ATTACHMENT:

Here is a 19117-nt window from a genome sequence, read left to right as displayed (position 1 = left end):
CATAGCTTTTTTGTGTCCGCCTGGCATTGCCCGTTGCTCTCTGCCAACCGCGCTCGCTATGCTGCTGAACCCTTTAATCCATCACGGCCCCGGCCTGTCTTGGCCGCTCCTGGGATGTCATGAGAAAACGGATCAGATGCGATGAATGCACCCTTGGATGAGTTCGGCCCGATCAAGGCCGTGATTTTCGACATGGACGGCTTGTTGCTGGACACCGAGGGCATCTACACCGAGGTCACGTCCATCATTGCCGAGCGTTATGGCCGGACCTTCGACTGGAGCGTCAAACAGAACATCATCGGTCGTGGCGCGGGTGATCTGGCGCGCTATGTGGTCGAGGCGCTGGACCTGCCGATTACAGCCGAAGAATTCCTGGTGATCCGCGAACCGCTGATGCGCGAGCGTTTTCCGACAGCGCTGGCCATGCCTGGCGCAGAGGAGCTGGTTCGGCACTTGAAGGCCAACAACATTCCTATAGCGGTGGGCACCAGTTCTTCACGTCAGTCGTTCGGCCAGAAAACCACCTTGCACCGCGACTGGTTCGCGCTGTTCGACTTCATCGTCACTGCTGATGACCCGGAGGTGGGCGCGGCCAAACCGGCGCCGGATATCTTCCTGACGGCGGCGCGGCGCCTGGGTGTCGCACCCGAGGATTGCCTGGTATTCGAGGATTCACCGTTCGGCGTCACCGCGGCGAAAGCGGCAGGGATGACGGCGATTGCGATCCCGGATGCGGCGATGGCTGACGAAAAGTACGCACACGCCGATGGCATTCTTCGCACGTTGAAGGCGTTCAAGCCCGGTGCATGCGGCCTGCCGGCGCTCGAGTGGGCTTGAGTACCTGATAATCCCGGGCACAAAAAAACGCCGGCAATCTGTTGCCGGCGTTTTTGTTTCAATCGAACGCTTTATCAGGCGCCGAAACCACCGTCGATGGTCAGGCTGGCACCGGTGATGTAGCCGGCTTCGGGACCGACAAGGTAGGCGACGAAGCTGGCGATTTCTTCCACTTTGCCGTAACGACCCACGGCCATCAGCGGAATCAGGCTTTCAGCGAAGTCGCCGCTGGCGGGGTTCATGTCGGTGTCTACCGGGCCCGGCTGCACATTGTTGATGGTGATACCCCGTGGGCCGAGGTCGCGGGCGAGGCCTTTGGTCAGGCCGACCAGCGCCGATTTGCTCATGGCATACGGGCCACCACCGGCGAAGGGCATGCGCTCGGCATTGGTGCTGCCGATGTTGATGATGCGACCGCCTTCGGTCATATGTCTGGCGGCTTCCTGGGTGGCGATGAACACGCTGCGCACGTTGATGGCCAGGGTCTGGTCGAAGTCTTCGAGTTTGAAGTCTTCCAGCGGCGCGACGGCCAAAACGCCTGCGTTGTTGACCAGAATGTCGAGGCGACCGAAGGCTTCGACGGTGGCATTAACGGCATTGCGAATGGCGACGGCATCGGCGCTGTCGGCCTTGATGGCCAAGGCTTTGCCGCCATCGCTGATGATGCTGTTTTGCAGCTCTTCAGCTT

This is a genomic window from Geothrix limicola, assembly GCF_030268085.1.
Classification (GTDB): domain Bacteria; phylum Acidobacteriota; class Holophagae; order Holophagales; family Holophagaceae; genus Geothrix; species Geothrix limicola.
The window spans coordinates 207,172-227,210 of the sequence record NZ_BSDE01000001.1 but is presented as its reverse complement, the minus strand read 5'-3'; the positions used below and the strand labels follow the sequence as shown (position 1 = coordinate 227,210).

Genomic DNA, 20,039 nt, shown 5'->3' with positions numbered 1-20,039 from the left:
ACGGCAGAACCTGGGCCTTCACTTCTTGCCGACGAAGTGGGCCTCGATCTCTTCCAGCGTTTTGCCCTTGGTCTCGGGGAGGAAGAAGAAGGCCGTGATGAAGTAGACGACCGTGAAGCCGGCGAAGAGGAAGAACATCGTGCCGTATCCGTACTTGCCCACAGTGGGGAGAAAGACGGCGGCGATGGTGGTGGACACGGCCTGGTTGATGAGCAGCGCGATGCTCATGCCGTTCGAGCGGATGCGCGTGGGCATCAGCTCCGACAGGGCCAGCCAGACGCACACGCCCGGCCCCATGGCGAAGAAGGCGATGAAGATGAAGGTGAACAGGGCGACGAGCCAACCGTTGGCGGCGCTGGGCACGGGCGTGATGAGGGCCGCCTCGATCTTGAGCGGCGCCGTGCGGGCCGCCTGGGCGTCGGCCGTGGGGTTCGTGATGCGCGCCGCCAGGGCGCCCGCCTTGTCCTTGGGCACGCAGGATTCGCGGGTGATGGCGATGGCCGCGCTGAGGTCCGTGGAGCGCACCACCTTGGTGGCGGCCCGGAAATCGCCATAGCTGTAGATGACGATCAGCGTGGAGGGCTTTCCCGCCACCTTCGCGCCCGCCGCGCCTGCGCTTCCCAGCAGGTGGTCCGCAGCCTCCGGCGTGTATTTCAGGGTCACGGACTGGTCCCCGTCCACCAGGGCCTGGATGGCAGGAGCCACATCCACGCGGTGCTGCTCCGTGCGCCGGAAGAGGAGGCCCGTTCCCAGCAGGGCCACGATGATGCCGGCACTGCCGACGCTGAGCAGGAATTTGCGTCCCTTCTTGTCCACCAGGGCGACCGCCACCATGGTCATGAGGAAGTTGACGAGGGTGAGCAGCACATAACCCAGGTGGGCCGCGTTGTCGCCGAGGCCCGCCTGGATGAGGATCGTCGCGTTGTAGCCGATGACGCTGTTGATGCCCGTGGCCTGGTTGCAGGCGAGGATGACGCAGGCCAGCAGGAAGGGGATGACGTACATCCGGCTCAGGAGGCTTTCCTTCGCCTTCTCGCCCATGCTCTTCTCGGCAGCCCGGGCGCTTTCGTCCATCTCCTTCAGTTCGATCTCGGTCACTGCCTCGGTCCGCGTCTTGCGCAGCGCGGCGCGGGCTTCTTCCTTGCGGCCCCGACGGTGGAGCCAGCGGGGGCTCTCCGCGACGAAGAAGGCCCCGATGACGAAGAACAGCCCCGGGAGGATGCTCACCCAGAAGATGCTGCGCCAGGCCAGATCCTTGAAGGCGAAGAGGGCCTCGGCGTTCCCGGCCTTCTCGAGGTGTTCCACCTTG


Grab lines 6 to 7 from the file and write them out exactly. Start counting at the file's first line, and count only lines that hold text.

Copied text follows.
Genomic DNA, 20,039 nt, shown 5'->3' with positions numbered 1-20,039 from the left:
ACGGCAGAACCTGGGCCTTCACTTCTTGCCGACGAAGTGGGCCTCGATCTCTTCCAGCGTTTTGCCCTTGGTCTCGGGGAGGAAGAAGAAGGCCGTGATGAAGTAGACGACCGTGAAGCCGGCGAAGAGGAAGAACATCGTGCCGTATCCGTACTTGCCCACAGTGGGGAGAAAGACGGCGGCGATGGTGGTGGACACGGCCTGGTTGATGAGCAGCGCGATGCTCATGCCGTTCGAGCGGATGCGCGTGGGCATCAGCTCCGACAGGGCCAGCCAGACGCACACGCCCGGCCCCATGGCGAAGAAGGCGATGAAGATGAAGGTGAACAGGGCGACGAGCCAACCGTTGGCGGCGCTGGGCACGGGCGTGATGAGGGCCGCCTCGATCTTGAGCGGCGCCGTGCGGGCCGCCTGGGCGTCGGCCGTGGGGTTCGTGATGCGCGCCGCCAGGGCGCCCGCCTTGTCCTTGGGCACGCAGGATTCGCGGGTGATGGCGATGGCCGCGCTGAGGTCCGTGGAGCGCACCACCTTGGTGGCGGCCCGGAAATCGCCATAGCTGTAGATGACGATCAGCGTGGAGGGCTTTCCCGCCACCTTCGCGCCCGCCGCGCCTGCGCTTCCCAGCAGGTGGTCCGCAGCCTCCGGCGTGTATTTCAGGGTCACGGACTGGTCCCCGTCCACCAGGGCCTGGATGGCAGGAGCCACATCCACGCGGTGCTGCTCCGTGCGCCGGAAGAGGAGGCCCGTTCCCAGCAGGGCCACGATGATGCCGGCACTGCCGACGCTGAGCAGGAATTTGCGTCCCTTCTTGTCCACCAGGGCGACCGCCACCATGGTCATGAGGAAGTTGACGAGGGTGAGCAGCACATAACCCAGGTGGGCCGCGTTGTCGCCGAGGCCCGCCTGGATGAGGATCGTCGCGTTGTAGCCGATGACGCTGTTGATGCCCGTGGCCTGGTTGCAGGCGAGGATGACGCAGGCCAGCAGGAAGGGGATGACGTACATCCGGCTCAGGAGGCTTTCCTTCGCCTTCTCGCCCATGCTCTTCTCGGCAGCCCGGGCGCTTTCGTCCATCTCCTTCAGTTCGATCTCGGTCACTGCCTCGGTCCGCGTCTTGCGCAGCGCGGCGCGGGCTTCTTCCTTGCGGCCCCGACGGTGGAGCCAGCGGGGGCTCTCCGCGACGAAGAAGGCCCCGATGACGAAGAACAGCCCCGGGAGGATGCTCACCCAGAAGATGCTGCGCCAGGCCAGATCCTTGAAGGCGAAGAGGGCCTCGGCGTTCCCGGCCTTCTCGAGGTGTTCCACCTTG